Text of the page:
Any of several African songbirds of the genus Vidua, the male of which grows long, drooping, predominantly black tail feathers during the breeding season.
Name for various African, black-and-white weaverbirds with distinctive drooping long tail-feathers on males in mating season, suitable as cage birds.
Other Word Forms
Origin of whydah
Probably alteration of widow (bird)
American Heritage Dictionary of the English Language, 5th Edition
alteration of the first component of widow bird
Whydah Sentence Examples
By the conquest of Whydah the Dahomeyans were brought in contact with a people of serpent worshippers, and ended by adopting from them the cult which they at first despised.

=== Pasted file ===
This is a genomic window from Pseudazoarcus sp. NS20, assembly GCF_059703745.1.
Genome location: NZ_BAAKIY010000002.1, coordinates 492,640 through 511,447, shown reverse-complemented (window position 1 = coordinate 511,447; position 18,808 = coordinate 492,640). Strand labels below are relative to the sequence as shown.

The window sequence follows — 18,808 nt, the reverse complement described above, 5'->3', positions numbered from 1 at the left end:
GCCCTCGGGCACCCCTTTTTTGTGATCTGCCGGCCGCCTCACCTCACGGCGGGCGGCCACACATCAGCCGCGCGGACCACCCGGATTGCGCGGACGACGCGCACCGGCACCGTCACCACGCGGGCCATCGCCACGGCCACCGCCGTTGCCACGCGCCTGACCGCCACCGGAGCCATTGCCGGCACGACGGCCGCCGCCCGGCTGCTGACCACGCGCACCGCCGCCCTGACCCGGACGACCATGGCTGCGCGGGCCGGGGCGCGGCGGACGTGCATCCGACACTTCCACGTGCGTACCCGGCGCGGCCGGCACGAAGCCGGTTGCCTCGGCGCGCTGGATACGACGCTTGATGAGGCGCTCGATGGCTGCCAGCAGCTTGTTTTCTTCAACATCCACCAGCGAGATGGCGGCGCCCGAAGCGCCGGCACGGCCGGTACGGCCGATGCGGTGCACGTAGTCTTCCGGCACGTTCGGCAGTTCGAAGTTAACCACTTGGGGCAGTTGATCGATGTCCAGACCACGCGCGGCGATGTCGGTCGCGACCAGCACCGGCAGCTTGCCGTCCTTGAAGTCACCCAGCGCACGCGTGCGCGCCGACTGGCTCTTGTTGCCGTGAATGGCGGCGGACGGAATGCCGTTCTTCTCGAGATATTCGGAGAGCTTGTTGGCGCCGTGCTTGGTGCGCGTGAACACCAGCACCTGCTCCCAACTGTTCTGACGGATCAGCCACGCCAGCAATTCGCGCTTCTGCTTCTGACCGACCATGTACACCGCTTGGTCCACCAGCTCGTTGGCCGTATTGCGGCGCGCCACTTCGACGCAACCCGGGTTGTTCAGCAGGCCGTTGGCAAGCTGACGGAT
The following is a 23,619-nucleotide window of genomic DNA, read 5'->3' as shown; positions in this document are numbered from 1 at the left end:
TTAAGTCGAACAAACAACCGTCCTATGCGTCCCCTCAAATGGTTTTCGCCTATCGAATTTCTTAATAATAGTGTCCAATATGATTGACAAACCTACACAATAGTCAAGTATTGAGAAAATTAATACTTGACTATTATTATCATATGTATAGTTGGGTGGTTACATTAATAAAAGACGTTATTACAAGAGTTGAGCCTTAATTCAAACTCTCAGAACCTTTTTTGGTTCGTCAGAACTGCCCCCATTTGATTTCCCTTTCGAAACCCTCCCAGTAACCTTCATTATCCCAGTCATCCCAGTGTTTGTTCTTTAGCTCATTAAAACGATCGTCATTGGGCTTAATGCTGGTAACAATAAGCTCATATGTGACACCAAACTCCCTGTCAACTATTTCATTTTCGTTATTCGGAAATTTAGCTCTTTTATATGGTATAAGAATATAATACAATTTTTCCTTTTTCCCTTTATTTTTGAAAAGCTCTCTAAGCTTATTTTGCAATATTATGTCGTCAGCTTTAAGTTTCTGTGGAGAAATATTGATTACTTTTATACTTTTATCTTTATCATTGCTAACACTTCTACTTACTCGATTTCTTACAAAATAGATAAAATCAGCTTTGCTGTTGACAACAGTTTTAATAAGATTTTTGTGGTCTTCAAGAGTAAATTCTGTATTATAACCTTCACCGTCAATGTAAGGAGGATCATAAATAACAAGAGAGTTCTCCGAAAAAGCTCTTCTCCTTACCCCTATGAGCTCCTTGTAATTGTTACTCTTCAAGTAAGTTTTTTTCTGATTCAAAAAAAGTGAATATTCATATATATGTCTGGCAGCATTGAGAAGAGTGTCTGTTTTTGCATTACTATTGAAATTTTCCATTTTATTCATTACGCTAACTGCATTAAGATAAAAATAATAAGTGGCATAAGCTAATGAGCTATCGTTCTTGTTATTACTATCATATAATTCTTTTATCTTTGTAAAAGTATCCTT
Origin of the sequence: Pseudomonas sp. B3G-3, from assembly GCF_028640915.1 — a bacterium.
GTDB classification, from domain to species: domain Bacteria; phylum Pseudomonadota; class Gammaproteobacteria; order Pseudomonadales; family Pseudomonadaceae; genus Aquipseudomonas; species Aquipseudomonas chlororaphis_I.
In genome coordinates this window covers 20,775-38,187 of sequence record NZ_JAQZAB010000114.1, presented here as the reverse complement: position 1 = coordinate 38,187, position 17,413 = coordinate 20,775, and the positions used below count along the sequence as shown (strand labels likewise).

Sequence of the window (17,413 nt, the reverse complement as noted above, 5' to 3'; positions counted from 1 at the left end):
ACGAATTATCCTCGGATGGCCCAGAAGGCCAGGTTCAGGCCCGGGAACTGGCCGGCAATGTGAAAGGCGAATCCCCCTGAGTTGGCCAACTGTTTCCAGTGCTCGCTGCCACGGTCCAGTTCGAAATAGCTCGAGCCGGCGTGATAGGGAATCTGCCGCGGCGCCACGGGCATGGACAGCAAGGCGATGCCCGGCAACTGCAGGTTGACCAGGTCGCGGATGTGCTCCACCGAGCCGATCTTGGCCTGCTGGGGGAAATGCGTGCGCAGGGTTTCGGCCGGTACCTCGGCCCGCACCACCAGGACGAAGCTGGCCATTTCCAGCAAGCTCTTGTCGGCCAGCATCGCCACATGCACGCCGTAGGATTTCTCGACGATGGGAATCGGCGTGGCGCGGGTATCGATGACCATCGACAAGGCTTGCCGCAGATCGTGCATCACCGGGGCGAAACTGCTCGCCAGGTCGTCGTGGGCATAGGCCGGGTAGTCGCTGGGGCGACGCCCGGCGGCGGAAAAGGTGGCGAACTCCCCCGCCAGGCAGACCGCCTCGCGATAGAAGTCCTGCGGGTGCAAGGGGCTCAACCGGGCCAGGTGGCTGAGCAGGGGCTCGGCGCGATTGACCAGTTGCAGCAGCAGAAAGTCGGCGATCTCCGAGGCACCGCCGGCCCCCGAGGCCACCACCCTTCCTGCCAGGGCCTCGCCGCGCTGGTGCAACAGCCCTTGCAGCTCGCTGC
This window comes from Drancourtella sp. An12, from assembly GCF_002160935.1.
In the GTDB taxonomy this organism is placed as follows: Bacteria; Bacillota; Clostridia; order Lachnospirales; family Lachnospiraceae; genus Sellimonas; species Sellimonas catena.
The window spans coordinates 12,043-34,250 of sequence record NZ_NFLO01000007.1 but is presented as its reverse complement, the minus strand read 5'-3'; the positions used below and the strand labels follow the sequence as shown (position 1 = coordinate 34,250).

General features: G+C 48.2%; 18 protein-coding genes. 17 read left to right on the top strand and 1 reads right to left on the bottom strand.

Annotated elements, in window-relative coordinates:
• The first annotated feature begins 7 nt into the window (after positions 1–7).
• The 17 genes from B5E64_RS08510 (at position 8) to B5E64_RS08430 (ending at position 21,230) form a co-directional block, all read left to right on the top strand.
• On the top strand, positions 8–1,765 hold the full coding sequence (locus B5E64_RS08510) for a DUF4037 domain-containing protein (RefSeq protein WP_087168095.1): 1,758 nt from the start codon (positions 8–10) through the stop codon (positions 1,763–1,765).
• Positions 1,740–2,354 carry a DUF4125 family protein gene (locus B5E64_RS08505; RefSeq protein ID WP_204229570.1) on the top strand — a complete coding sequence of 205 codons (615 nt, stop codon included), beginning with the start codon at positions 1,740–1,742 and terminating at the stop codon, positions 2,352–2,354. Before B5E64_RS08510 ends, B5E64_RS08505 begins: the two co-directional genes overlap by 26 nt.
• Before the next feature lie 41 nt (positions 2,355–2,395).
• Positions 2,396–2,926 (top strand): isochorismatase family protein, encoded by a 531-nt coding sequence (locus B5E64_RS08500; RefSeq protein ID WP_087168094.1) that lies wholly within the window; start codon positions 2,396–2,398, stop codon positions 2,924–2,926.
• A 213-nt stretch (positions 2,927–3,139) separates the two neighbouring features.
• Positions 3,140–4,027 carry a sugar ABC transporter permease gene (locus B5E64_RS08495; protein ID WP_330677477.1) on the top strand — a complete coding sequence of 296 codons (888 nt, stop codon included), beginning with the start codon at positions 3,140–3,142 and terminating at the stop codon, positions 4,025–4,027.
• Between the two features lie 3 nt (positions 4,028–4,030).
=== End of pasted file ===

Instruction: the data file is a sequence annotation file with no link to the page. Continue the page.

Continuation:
At Whydah, the chief centre, there is a serpent temple, tenanted by some fifty snakes; every python of the danh-gbi kind must be treated with respect, and death is the penalty for killing one, even by accident.
Far more noteworthy is the cult of the Python Danh-gbi of Whydah, which after taking root in Dahomey, became the most remarkable example of a thoroughly organic serpent-cult.
Every snake of its kind receives the profound veneration of the native of Whydah, who salutes it as master, father, mother and benefactor.
Herons, hawks, terns, Egyptian geese, fishing eagles (Gypohierax), the weaver and the whydah bird are found in the lower and middle Congo.